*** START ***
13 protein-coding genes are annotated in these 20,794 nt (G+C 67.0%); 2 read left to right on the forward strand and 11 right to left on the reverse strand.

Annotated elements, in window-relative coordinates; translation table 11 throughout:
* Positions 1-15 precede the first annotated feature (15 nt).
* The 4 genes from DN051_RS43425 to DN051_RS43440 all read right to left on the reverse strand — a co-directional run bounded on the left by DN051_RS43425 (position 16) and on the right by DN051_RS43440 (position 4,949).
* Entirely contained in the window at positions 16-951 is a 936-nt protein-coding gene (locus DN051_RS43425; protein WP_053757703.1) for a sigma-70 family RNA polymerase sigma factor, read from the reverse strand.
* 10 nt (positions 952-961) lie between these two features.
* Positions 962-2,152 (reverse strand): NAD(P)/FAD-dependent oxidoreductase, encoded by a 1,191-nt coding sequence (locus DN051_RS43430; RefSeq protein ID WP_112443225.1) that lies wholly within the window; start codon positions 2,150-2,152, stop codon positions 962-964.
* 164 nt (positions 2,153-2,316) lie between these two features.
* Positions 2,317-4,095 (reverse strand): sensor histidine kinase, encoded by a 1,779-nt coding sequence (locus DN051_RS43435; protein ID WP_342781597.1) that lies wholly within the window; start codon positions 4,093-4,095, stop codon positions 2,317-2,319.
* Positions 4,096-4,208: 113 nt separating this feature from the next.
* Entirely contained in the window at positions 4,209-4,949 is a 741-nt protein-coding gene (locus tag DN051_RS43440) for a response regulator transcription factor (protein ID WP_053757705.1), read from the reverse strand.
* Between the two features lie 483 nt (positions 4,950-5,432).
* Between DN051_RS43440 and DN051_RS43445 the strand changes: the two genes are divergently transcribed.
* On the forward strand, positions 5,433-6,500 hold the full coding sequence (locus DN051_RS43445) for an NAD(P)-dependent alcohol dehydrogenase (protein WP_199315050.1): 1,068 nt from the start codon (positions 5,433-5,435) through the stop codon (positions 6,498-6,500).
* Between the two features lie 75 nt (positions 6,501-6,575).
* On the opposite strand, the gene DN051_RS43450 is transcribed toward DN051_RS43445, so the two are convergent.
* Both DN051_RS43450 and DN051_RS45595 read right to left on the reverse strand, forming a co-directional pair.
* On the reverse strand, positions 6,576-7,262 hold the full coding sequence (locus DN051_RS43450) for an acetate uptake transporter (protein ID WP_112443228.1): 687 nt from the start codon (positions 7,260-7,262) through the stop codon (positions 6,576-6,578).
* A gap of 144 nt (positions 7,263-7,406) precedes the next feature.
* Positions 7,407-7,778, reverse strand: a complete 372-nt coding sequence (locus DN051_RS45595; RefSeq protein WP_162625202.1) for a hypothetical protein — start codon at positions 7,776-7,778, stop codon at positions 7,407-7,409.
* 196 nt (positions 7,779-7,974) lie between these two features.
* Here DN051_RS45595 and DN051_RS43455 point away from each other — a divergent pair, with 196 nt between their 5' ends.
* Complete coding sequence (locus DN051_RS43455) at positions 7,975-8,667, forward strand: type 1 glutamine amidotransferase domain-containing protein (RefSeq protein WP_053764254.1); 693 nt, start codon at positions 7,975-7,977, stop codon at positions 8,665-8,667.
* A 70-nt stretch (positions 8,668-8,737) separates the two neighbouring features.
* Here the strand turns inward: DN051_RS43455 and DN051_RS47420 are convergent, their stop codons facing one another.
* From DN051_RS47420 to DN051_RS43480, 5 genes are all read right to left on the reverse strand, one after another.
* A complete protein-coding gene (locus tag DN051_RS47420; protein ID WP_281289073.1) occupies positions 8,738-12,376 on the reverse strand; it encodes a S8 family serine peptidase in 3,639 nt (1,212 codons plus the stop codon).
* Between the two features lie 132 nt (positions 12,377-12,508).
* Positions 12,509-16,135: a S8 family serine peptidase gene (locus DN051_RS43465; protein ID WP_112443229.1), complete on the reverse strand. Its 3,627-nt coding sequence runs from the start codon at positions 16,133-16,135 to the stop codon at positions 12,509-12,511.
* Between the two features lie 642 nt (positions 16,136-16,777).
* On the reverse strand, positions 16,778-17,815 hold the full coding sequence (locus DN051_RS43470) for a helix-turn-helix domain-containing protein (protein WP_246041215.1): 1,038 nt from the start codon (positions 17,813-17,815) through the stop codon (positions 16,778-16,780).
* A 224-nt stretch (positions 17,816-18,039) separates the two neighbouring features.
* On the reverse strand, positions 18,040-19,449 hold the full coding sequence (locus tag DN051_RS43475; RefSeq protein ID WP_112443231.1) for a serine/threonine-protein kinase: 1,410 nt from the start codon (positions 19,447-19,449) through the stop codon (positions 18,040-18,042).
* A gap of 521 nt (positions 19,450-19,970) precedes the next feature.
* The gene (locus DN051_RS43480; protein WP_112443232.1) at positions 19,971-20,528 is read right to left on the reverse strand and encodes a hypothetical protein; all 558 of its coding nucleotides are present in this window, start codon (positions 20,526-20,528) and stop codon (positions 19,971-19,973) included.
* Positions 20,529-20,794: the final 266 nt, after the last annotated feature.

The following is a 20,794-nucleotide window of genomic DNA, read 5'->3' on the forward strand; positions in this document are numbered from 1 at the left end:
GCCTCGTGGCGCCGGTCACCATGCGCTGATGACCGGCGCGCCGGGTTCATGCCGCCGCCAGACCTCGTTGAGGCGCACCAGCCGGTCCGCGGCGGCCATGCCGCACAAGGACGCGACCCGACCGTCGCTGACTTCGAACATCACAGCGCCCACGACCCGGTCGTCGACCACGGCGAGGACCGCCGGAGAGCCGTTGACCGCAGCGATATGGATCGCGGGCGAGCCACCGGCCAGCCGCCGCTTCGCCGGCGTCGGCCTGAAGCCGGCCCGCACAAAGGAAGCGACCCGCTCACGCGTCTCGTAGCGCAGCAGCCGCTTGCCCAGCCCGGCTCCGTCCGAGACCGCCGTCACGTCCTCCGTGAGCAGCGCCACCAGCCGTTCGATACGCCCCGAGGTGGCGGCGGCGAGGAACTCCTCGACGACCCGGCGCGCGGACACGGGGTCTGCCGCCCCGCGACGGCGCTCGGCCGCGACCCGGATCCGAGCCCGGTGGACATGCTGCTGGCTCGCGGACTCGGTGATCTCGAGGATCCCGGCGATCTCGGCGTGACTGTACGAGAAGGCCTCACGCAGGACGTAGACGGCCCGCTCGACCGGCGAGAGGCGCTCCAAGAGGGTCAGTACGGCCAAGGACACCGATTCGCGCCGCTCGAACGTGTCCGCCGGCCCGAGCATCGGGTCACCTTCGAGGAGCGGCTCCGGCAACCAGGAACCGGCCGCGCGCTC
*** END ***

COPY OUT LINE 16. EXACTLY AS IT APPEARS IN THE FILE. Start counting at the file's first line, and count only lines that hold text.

* On the opposite strand, the gene DN051_RS43450 is transcribed toward DN051_RS43445, so the two are convergent.